Home > Publications . Search All . Browse All . Country . Browse PSC Pubs . PSC Report Series

PSC In The News

RSS Feed icon

The Economist cites Inglehart in piece on strength of populists

Ela and Budnick find higher unintended pregnancy risk among non-heterosexual women

Patrick, Schulenberg et al. find trends in frequent binge drinking among teens vary by race, sex, SES

More News

Highlights

Bailey, Eisenberg , and Fomby promoted at PSC

Former PSC trainee Eric Chyn wins PAA's Dorothy S. Thomas Award for best paper

Celebrating departing PSC trainees

Bloome finds children raised outside stable 2-parent families more likely to become low-income adults, regardless of parents' income

More Highlights

Use and non-use of clarification features in web surveys

Publication Abstract

Conrad, Frederick G., Mick P. Couper, Roger Tourangeau, and Andrey Peytchev. 2006. "Use and non-use of clarification features in web surveys." Journal of Official Statistics, 22(2): 245-269.

Survey respondents misunderstand questions often enough to compromise the quality of their answers. Web surveys promise to improve understanding by making definitions available to respondents when they need clarification. We explore web survey respondents’ use of clarification features in two experiments. The first experiment demonstrates that respondents rarely request definitions but are more likely to do so when they realize definitions could be helpful (i.e., definitions are available for technical terms) and when requests involve relatively little effort (i.e., just one click); respondents who obtained a definition requested more subsequent definitions when the initial one proved useful (i.e., included counter-intuitive of surprising information). In the second experiment, definitions available via mouse roll-over were requested substantially more often than when available via clicking, suggesting that some respondents find even a click more effort than they are willing to expend. We conclude with a discussion of interactive features in web surveys in general, when they are likely to be used and when they are likely to be useful.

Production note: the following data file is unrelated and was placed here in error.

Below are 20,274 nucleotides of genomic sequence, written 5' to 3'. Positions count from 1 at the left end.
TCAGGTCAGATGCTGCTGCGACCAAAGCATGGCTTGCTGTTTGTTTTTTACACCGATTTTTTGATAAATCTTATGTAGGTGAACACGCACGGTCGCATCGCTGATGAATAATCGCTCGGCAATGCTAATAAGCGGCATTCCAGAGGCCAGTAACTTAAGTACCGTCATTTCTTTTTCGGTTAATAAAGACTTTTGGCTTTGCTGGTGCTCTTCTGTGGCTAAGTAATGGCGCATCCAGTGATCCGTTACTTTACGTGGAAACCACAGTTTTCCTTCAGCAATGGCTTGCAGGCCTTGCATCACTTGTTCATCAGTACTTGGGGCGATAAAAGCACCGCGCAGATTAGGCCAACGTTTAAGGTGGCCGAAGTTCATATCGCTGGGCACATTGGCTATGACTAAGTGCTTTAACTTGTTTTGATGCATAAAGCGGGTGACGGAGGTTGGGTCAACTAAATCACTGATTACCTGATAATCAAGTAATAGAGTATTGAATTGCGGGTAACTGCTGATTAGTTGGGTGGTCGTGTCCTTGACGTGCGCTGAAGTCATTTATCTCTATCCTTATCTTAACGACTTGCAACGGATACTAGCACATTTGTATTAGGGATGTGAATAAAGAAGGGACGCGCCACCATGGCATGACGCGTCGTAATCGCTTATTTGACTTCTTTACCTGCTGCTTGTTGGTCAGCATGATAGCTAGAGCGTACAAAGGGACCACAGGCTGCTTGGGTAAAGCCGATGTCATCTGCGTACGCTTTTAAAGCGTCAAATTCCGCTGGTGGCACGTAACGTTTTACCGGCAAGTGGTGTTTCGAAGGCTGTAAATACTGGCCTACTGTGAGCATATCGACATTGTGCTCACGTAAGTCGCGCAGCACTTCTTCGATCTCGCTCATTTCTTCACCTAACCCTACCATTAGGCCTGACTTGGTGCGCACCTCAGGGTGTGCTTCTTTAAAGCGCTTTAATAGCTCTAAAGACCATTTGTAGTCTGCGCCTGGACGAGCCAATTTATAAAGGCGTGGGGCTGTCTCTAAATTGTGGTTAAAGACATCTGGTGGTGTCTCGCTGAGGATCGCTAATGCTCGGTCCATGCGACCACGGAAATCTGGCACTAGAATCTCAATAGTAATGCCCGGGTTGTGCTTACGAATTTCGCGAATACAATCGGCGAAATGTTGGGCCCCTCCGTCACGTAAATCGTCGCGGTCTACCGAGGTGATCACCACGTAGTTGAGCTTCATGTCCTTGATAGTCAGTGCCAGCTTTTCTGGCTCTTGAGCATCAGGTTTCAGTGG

Public Access Link

Browse | Search : All Pubs | Next